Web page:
What this means is that candidates who are good at the process have a better shot at being elected simply because the process is, however lamentably, an important part of a political campaign. And in the Democratic Party’s 2020 presidential nominating contest, no candidate has been more adept at negotiating the party’s process than businessman Tom Steyer.
On Thursday evening, political observers were quite surprised (to put it mildly) to learn that Steyer had suddenly moved into second place in South Carolina, according to Fox News polling, earning the support of 15 percent of poll respondents. In Nevada, a similar surge, with Steyer moving into a tie for third place. The immediate result? Steyer earned a spot in next week’s Democratic primary debate. It will be his fourth appearance and another example of how he has managed to keep hitting the party’s tightening requirements for participating in the debates even as better-known candidates have been pushed offstage.
How’d he do it? He did it by spending money.
Steyer, a billionaire, has spent more than $116 million on television ads so far, second only to former New York mayor (and fellow billionaire) Mike Bloomberg. Steyer’s total is about 10 times the third-biggest spender, Sen. Bernie Sanders (I-Vt.), who has spent a bit under $12 million.
Ad spending data compiled by Kantar/Campaign Media Analysis Group and shared by FiveThirtyEight show roughly how spending has been broken out in the first four states to hold primary contests. Steyer is consistently the biggest spender in those states (and, to target New Hampshire voters, in Massachusetts).
So why’s he in second in South Carolina, where he has laid out $8.3 million, but tied for seventh (according to RealClearPolitics’s average of polls) in Iowa, where he has spent more?
Simple: Dominance. Steyer’s layout makes up 9 out of every 10 dollars spent in South Carolina, according to the Kantar data shared by FiveThirtyEight, and nearly all spending in Nevada.
Obviously this isn’t the only factor, or he would be leading handily in Nevada where data show him accounting for almost all of the television ad spending. But it is certainly a factor. And why’s he doing this? Because the Democratic Party’s rules stipulate that to appear in debates, candidates must hit baselines of support in early states as measured by polling.
While Bloomberg is outspending Steyer overall, Steyer’s outspending Bloomberg in the four states listed above, because the two candidates have different strategies. Bloomberg is eschewing debate appearances, in part because he is also rejecting contributions — one of the factors the party takes into consideration — and also, in part, because he appears to think it helps set him apart in the field. Steyer, who lacks the background in politics of Bloomberg, has been campaigning at times as though making the debate stage is his primary focus, perhaps operating under the belief that it’s a necessary part of his building the sort of national profile that can help power long-term success in the contest.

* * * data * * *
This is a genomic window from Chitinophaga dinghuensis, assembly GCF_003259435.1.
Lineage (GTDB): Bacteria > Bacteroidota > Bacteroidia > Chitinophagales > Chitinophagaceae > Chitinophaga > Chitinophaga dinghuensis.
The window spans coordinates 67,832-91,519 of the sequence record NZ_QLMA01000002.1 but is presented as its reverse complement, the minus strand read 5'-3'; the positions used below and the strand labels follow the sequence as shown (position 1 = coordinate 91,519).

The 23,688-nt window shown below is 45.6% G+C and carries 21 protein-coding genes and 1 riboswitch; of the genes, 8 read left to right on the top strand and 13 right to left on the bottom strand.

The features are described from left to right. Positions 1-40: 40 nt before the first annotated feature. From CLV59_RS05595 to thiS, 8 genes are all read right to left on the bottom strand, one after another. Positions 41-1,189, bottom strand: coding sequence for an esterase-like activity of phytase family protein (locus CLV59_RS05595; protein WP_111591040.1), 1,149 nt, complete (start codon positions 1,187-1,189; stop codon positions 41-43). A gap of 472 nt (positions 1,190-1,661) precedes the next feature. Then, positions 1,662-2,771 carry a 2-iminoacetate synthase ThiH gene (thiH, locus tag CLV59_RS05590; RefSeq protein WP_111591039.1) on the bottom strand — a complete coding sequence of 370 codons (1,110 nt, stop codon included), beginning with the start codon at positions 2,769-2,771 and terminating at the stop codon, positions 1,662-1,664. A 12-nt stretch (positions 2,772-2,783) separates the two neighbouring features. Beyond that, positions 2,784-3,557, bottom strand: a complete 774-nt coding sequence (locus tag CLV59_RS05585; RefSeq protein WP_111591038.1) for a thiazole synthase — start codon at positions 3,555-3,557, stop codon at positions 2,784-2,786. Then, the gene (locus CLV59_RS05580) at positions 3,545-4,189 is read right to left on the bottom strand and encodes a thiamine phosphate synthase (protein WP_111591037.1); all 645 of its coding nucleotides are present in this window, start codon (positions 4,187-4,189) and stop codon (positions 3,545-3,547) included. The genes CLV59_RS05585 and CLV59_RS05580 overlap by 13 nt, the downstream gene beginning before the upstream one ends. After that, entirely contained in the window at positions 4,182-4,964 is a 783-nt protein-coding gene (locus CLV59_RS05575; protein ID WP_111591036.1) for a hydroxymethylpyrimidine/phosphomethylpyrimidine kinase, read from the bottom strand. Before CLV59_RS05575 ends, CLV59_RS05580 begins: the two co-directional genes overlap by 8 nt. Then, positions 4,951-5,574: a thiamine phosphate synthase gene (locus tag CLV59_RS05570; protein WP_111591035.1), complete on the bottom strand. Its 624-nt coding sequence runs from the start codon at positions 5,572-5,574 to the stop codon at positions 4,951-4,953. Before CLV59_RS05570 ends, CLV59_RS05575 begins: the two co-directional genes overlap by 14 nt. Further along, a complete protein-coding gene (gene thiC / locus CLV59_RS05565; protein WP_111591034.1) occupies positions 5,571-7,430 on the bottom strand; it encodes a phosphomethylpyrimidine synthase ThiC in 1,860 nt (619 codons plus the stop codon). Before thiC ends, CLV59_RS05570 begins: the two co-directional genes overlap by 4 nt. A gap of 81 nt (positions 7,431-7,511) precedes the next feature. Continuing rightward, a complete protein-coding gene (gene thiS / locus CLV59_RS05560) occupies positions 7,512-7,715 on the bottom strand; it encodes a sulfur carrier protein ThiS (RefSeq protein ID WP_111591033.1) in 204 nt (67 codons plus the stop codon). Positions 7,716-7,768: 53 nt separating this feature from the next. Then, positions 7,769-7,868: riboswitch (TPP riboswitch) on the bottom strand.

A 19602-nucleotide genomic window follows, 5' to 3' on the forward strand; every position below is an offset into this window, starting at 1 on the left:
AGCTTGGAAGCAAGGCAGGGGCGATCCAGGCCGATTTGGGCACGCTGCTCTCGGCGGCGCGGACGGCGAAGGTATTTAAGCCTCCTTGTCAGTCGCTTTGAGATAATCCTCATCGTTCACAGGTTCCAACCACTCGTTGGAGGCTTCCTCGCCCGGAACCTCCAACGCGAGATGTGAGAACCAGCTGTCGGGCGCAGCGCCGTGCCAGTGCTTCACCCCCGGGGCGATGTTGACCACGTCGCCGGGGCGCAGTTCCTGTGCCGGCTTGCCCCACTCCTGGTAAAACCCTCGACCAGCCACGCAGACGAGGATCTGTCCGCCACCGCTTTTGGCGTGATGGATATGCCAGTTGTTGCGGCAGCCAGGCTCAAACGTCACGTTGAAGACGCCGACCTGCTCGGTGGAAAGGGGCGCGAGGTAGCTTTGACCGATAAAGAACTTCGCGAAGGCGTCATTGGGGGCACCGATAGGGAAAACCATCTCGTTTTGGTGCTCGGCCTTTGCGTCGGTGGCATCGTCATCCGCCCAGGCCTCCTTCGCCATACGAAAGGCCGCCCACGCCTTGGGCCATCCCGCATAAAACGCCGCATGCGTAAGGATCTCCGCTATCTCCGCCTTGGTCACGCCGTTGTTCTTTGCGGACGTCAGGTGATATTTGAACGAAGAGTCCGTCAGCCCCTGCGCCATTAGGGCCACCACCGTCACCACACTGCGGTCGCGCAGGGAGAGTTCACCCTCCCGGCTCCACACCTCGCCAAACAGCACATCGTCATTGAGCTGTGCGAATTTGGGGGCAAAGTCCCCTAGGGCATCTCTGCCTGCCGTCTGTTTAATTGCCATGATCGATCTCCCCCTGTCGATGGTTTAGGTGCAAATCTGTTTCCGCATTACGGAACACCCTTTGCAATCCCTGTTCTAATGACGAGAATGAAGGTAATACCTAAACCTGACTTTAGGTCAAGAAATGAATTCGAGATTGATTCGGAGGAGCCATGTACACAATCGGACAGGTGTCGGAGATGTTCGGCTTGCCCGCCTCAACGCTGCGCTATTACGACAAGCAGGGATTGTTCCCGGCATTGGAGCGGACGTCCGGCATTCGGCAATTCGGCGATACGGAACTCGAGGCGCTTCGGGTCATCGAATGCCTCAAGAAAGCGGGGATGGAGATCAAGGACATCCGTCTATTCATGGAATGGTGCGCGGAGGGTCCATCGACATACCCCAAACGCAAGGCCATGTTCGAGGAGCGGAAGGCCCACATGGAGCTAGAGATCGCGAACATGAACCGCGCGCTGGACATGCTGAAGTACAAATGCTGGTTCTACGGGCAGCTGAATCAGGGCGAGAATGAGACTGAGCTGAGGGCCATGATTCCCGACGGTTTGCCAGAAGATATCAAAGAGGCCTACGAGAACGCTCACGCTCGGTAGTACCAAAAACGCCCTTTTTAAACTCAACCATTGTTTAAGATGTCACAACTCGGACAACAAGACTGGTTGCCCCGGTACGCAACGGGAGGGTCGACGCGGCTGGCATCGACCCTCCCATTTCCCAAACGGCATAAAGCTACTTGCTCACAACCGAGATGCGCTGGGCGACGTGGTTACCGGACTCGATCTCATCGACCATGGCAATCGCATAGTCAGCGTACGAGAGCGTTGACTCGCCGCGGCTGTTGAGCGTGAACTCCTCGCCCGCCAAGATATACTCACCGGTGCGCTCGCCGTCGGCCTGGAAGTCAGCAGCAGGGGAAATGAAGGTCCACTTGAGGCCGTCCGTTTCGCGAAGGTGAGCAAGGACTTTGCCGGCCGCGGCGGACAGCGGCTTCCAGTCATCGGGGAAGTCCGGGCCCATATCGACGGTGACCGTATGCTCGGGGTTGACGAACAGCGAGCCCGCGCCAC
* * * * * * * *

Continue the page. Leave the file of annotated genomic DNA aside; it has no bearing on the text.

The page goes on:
If that’s the thinking, it’s not paying many dividends yet. Steyer has appeared in three debates and still polls at about 2 percent nationally. A week before the most recent debate, he was at 1.6 percent in RealClearPolitics’s national average. A week after the debate? He was at 1.5 percent.
Steyer, like Bloomberg, has the ability to stick around simply because he can afford it. Many candidates need to rise in the polls so that they can generate more funds, which can then help them expand their presence and rise further in the polls. Steyer doesn’t need those funds, so he doesn’t have to rise in the polls immediately. (Bloomberg isn’t even contesting the first few states, instead unloading his fortune with an eye on Super Tuesday in early March.) Sure, Steyer needs to improve his position at some point if he wants the nomination, but he doesn’t need to surge simply to stay in contention.
What’s important to note is that, by taking fundraising out of the picture, Steyer and Bloomberg can run campaigns tailored to specific outcomes, sidestepping the process into which more mainstream candidates are locked. Steyer can, in essence, choose to run a campaign focused on making the debate stage. Bloomberg can choose to skip a few states and see what happens. Either can continue to pump millions of dollars into their candidacies well into 2020 if they choose to do so, making the party’s process seem almost quaint. The party wants to narrow the field, but if members of the field can afford to stick around, there’s not really anything the party can do to prevent it.
In 2016, billionaire Donald Trump successfully leveraged the Republican Party’s primary system to earn the nomination. He did so not by stepping outside of the GOP’s process but, instead, by using it as something of a glide path that wouldn’t be available to an independent. Steyer and Bloomberg are doing something different, and they probably facing a rockier path as a result.
But we go back to the original point. Political campaigns often end up measuring something other than suitability to hold the position that’s being contested. They often instead measure likability or pocket-depth or survivability. In the unlikely event that the 2020 Democratic nomination comes down to the candidate who can best weather the party’s own rules for earning that nomination — and not, say, who voters think would be the best president — Steyer is a shoo-in.